Voters in Greene County head to the polls Tuesday, Nov. 5 to cast their choices for a host of constitutional officers: sheriff; commonwealth’s attorney; three board of supervisor seats and three school board seats; treasurer; commissioner of revenue; clerk of court; 58th District delegate; 24th District senator; and soil and water conservation directors.

Greene County has 13,439 registered voters, up from 13,010 registered in January after 262 were purged when cleaning up the voting rolls, according to Greene County General Registrar Jennifer Lewis-Fowler. While it’s only necessary to register to vote once, a voter’s name can be removed if he or she does not vote in two consecutive federal elections, which occur every even-numbered year.

Greene County voters tend to come out in higher numbers for our local elections—even on odd-numbered years—than across the country. In 2011 45% of registered voters came out for the same offices and in 2015 44.22% voted. This shows voters are paying attention and understand the importance of local offices.

Polls will open at 6 a.m. and close at 7 p.m. Residents in the Monroe District-Dyke precinct will vote at the Dyke Fire Station, 9144 Dyke Road, Dyke; residents in the Monroe District-

Swift Run precinct will vote at the Greene County Technical Education Center, 10415 Spotswood Trail, Stanardsville; Ruckersville District residents will vote at the Ruckersville Fire Station, 50 Sassafras Lane, Ruckersville; Midway District residents will vote at Ruckersville Elementary School, 105 Progress Place, Ruckersville; and Stanardsville District residents will vote at the Piedmont Virginia Community College Giuseppe Center, 122 Main St., Stanardsville.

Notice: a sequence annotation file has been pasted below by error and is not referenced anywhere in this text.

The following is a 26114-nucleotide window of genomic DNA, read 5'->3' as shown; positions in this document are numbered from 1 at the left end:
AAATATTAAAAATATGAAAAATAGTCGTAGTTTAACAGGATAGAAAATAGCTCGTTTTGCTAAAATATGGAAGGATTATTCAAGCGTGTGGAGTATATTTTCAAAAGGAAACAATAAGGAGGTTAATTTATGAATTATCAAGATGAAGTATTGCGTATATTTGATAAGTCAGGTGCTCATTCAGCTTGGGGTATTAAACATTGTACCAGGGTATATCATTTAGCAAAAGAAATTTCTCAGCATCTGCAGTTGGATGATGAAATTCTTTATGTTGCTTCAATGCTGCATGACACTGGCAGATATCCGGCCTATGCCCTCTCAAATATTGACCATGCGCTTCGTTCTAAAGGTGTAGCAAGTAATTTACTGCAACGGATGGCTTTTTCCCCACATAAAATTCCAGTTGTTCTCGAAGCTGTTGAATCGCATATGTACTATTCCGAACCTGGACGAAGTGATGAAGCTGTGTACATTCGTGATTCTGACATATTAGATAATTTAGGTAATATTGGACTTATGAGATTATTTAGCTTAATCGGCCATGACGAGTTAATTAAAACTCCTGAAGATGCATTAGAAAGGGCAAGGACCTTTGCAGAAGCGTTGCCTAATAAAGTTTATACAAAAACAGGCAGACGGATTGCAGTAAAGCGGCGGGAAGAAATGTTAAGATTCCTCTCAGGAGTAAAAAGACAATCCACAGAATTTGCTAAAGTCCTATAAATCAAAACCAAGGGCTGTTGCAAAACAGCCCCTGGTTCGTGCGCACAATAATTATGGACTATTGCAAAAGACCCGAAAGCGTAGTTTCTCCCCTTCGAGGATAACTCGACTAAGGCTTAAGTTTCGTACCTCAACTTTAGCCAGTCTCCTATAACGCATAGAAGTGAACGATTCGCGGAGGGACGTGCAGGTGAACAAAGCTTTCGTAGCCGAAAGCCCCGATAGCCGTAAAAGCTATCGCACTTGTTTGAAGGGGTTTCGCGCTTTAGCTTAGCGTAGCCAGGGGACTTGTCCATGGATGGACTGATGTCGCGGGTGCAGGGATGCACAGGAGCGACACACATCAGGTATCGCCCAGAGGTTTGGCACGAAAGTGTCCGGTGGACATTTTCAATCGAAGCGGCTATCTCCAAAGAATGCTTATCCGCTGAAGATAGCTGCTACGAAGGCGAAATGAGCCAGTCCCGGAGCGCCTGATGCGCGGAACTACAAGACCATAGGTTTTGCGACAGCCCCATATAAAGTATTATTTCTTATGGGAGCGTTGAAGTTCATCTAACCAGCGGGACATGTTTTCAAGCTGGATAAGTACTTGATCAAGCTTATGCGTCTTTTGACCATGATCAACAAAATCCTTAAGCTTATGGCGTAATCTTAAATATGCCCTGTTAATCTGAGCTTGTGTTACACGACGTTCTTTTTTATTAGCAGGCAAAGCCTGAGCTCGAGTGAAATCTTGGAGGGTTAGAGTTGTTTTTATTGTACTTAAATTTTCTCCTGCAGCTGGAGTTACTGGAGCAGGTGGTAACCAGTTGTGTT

The last day to vote absentee in-person at the Greene County Registrar’s Office in Stanardsville is Saturday, Nov. 2. Lewis-Fowler said her office will be open from 9 a.m. to 5 p.m. that day. The office is at 32 Stanard St., Stanardsville. As of Tuesday afternoon, 173 have voted on the machine in-person; 64 ballots have been received by mail or in-person; and another 95 ballots have been issued. In order to count, those ballots must be received by 7 p.m. on Election Day

Each vote counts, Lewis-Fowler said.

“There is a lot on the ballot locally,” she said. “It would be good to check the newspaper and the library for back issues. Some candidates have websites you can research. There’s a lot on the ballot and we just ask that people try to do some research on the candidates so they know who they’re voting for. We cannot answer questions and people working the polls cannot answer questions.”

As long as voters are in line by 7 p.m. they will be permitted to vote.

See B section for information about each race.

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